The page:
With this iteration of our adaptable modular strategy we were able to respond not only to the different climate conditions of the area but also the economic precariousness caused by the tornado. Built of cinder block with brick celosia (screens) for ventilation, the houses allowed for internal modification, turning the double-height spaces into extra rooms as needed. The urban setting and socio-cultural habits of Acuña favored car ownership, so each house had an ample outdoor multiple-use space. The public spaces between the houses allowed for community gatherings and sports in open shaded areas.

When revisiting the project a few years after construction, we were able to see how the inhabitants had adapted the space to their needs. One resident had turned his ground floor into an ice cream shop, selling out of his window. Another used the outdoor space as a car-repair area. Floors or walls had been added inside to diversify available space using cheap and readily available materials. The houses were a backdrop against which the needs and desires of their residents were enacted. The public spaces were used by children and adults alike, and members of the neighborhood gathered to collectively tend the greenspaces.

Not only a satisfying exercise, these first projects were also an opportunity for us to self-critique our approach to social housing. While it is easy to argue that a precisely designed house is the solution to bulk housing, this approach is just a step away from the monotonous one-house-fits-all agenda we criticized. And while we attempted to use flexibility in material and spatial organization, we nonetheless imposed our vision of ways of living. We learned that the prototype-approach would not suffice, and that we needed to work more closely with inhabitants to ensure their empowerment and individuality as participants in the broader community.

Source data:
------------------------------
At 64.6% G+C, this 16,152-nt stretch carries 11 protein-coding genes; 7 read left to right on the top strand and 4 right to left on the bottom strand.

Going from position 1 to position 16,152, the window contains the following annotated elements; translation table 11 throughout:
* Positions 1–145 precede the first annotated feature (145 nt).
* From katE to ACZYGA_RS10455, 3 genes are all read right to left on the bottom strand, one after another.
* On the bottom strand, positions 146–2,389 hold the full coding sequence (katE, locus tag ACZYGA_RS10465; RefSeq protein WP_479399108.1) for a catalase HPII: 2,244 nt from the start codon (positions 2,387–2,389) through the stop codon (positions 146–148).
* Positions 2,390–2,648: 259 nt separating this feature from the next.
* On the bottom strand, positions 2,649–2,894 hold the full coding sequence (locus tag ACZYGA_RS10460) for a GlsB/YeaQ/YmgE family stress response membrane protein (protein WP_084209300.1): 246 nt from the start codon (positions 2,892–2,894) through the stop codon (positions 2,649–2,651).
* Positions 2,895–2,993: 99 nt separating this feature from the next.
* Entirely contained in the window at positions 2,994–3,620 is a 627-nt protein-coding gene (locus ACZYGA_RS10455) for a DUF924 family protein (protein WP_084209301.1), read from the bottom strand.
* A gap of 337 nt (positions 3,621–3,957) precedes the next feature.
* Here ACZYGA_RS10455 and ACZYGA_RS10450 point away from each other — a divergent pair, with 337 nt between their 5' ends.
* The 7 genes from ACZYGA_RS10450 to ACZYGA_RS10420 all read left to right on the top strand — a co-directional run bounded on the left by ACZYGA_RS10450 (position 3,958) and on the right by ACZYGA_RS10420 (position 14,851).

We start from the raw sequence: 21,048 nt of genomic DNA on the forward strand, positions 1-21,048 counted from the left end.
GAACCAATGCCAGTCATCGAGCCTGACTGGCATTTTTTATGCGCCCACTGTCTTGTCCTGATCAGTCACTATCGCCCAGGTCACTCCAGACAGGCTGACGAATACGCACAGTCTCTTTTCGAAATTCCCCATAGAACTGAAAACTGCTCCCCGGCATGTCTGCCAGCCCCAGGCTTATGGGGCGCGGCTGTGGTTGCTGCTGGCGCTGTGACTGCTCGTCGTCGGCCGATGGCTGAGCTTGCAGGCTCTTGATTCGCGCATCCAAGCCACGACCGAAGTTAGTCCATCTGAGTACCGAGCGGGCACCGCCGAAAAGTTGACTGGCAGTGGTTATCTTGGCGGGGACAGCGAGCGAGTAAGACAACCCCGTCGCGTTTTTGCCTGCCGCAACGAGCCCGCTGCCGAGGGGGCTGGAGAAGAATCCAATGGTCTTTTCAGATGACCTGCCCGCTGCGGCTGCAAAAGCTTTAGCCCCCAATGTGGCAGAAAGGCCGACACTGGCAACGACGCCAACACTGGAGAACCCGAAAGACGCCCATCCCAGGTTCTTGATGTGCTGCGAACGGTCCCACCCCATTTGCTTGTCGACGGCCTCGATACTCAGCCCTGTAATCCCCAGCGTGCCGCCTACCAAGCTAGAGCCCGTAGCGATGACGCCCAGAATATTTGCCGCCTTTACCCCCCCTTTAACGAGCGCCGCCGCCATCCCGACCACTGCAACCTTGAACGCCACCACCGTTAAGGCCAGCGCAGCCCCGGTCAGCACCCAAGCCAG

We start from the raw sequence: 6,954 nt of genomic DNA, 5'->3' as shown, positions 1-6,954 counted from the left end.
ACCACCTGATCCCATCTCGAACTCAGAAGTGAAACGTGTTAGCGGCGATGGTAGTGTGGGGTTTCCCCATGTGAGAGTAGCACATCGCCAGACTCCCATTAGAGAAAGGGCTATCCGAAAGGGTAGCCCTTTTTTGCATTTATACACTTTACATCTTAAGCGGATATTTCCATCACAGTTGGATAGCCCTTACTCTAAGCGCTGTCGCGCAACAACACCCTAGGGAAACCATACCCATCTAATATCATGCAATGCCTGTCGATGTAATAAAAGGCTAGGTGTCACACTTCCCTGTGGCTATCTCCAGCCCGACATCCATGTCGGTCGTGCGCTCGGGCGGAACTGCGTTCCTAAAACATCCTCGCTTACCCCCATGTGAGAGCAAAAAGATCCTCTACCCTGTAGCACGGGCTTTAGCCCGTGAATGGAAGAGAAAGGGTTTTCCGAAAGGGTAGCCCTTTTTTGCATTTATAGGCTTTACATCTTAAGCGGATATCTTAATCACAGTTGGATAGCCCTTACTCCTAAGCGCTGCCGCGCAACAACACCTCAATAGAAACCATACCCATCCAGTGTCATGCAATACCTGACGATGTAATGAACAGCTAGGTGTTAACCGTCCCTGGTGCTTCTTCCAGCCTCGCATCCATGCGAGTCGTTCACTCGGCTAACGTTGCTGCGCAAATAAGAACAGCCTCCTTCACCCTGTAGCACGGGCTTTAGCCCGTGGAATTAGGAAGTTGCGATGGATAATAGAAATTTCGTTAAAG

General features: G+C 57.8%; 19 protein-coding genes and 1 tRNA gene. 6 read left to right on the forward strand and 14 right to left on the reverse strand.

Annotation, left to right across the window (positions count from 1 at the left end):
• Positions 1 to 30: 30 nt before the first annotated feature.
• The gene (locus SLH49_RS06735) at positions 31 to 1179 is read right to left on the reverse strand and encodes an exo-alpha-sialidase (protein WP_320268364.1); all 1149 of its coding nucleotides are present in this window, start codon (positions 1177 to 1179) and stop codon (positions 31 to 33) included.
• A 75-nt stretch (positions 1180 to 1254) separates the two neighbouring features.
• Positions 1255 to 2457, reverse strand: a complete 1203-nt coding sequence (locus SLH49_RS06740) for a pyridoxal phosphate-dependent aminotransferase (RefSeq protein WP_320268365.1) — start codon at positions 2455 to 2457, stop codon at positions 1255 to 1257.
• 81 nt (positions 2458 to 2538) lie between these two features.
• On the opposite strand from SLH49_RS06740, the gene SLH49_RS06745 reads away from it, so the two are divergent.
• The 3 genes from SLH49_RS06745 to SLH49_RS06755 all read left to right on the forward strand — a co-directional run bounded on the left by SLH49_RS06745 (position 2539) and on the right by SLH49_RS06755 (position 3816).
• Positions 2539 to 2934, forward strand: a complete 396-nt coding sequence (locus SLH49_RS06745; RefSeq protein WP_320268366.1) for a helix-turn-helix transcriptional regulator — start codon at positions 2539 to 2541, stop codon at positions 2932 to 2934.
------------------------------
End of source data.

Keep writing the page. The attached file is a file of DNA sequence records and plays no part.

Ocoyoacac / Apan

In 2017, we began a new social housing project, “Vivienda Minima Ocoyoacac”. This was subsequently invited by NY architecture practice MOS to be included in the “Apan Housing Project”, a collection of 32 housing prototypes constructed to create a social housing laboratory supported by INFONAVIT.

The Vivienda Minima Ocoyoacac housing project took a different approach to our previous houses that had been individual structures clearly identifiable as a house. This project deconstructed the domestic elements into bedroom, kitchen, bathroom, and living room, arranging them in various ways around a central outdoor space, or hub. Modules can be added or subtracted according to the needs of the household. Arranging the housing units together, additional outdoor courtyards are shared by neighbors, stitching together the community and offering moments of invention and interaction. The project produces a gradient from the personal and private, to the family, and then to the public sphere.